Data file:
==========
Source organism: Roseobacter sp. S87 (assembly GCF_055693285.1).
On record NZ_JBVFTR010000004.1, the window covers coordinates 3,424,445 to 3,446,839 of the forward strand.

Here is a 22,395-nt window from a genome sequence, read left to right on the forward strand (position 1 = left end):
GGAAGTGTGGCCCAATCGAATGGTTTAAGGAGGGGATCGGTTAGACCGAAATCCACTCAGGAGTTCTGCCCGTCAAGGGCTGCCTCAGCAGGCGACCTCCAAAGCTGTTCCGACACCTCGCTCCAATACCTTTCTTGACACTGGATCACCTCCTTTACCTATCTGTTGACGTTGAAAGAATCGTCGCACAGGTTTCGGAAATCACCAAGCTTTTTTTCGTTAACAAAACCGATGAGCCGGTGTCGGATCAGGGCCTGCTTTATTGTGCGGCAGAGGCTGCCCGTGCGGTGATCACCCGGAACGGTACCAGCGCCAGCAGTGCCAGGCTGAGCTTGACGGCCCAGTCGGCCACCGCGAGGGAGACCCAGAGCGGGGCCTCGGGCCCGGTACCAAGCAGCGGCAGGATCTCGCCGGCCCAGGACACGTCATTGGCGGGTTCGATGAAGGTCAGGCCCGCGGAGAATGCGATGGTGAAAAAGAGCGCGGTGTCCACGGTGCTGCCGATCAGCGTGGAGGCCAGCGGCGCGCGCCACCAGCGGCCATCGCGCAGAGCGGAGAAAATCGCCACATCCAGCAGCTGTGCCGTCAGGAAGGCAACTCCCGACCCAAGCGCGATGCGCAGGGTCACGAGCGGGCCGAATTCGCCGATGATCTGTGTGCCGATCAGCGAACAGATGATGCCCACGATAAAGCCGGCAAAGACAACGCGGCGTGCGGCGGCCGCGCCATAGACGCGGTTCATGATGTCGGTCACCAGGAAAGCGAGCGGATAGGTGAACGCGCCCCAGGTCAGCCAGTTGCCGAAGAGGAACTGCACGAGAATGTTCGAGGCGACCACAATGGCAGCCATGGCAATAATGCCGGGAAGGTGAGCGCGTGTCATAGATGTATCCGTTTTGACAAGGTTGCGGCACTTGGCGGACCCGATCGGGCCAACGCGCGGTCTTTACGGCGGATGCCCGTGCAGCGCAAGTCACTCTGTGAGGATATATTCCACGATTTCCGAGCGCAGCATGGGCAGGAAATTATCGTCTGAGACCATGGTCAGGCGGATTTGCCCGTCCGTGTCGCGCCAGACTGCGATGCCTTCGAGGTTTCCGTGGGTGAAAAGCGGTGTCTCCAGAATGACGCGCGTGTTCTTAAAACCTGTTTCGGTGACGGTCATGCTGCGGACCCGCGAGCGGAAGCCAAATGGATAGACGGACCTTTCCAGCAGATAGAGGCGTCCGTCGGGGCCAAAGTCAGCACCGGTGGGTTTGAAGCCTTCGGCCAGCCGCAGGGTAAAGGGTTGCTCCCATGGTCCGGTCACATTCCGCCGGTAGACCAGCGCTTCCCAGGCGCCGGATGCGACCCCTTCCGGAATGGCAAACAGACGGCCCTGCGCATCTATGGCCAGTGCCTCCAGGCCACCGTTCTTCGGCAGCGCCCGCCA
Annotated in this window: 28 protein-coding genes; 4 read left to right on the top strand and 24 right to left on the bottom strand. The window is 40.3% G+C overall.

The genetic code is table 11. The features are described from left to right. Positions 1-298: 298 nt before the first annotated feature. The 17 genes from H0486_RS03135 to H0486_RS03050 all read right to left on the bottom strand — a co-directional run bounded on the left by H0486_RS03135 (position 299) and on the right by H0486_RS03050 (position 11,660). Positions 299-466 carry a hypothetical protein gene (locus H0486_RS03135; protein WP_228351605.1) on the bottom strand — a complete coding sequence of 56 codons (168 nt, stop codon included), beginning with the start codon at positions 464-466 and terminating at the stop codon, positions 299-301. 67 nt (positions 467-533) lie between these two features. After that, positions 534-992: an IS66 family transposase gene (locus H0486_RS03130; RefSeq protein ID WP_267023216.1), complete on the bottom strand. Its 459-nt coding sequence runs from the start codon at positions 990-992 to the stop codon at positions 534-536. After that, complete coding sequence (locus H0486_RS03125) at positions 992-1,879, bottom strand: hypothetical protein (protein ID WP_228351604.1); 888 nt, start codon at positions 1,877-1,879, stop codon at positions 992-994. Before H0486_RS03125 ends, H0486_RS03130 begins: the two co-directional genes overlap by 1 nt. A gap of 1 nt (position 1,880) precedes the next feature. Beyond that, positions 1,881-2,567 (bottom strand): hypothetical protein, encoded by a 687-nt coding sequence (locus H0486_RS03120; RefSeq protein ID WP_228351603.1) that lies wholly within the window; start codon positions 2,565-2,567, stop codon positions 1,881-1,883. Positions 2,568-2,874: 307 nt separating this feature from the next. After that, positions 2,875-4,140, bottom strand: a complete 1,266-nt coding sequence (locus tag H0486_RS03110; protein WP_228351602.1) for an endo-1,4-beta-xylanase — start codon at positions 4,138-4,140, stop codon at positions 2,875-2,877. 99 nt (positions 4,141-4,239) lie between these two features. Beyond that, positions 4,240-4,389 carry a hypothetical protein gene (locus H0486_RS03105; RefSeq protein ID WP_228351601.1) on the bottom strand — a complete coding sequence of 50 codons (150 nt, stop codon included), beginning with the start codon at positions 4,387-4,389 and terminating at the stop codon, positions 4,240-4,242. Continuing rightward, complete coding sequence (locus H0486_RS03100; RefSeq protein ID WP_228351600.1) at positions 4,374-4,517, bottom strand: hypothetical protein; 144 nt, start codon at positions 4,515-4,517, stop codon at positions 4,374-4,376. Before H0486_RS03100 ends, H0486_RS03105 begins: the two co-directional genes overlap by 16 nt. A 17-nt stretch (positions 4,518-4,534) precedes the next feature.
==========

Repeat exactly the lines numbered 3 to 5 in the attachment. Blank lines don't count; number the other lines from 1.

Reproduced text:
Here is a 22,395-nt window from a genome sequence, read left to right on the forward strand (position 1 = left end):
GGAAGTGTGGCCCAATCGAATGGTTTAAGGAGGGGATCGGTTAGACCGAAATCCACTCAGGAGTTCTGCCCGTCAAGGGCTGCCTCAGCAGGCGACCTCCAAAGCTGTTCCGACACCTCGCTCCAATACCTTTCTTGACACTGGATCACCTCCTTTACCTATCTGTTGACGTTGAAAGAATCGTCGCACAGGTTTCGGAAATCACCAAGCTTTTTTTCGTTAACAAAACCGATGAGCCGGTGTCGGATCAGGGCCTGCTTTATTGTGCGGCAGAGGCTGCCCGTGCGGTGATCACCCGGAACGGTACCAGCGCCAGCAGTGCCAGGCTGAGCTTGACGGCCCAGTCGGCCACCGCGAGGGAGACCCAGAGCGGGGCCTCGGGCCCGGTACCAAGCAGCGGCAGGATCTCGCCGGCCCAGGACACGTCATTGGCGGGTTCGATGAAGGTCAGGCCCGCGGAGAATGCGATGGTGAAAAAGAGCGCGGTGTCCACGGTGCTGCCGATCAGCGTGGAGGCCAGCGGCGCGCGCCACCAGCGGCCATCGCGCAGAGCGGAGAAAATCGCCACATCCAGCAGCTGTGCCGTCAGGAAGGCAACTCCCGACCCAAGCGCGATGCGCAGGGTCACGAGCGGGCCGAATTCGCCGATGATCTGTGTGCCGATCAGCGAACAGATGATGCCCACGATAAAGCCGGCAAAGACAACGCGGCGTGCGGCGGCCGCGCCATAGACGCGGTTCATGATGTCGGTCACCAGGAAAGCGAGCGGATAGGTGAACGCGCCCCAGGTCAGCCAGTTGCCGAAGAGGAACTGCACGAGAATGTTCGAGGCGACCACAATGGCAGCCATGGCAATAATGCCGGGAAGGTGAGCGCGTGTCATAGATGTATCCGTTTTGACAAGGTTGCGGCACTTGGCGGACCCGATCGGGCCAACGCGCGGTCTTTACGGCGGATGCCCGTGCAGCGCAAGTCACTCTGTGAGGATATATTCCACGATTTCCGAGCGCAGCATGGGCAGGAAATTATCGTCTGAGACCATGGTCAGGCGGATTTGCCCGTCCGTGTCGCGCCAGACTGCGATGCCTTCGAGGTTTCCGTGGGTGAAAAGCGGTGTCTCCAGAATGACGCGCGTGTTCTTAAAACCTGTTTCGGTGACGGTCATGCTGCGGACCCGCGAGCGGAAGCCAAATGGATAGACGGACCTTTCCAGCAGATAGAGGCGTCCGTCGGGGCCAAAGTCAGCACCGGTGGGTTTGAAGCCTTCGGCCAGCCGCAGGGTAAAGGGTTGCTCCCATGGTCCGGTCACATTCCGCCGGTAGACCAGCGCTTCCCAGGCGCCGGATGCGACCCCTTCCGGAATGGCAAACAGACGGCCCTGCGCATCTATGGCCAGTGCCTCCAGGCCACCGTTCTTCGGCAGCGCCCGCCA
Annotated in this window: 28 protein-coding genes; 4 read left to right on the top strand and 24 right to left on the bottom strand. The window is 40.3% G+C overall.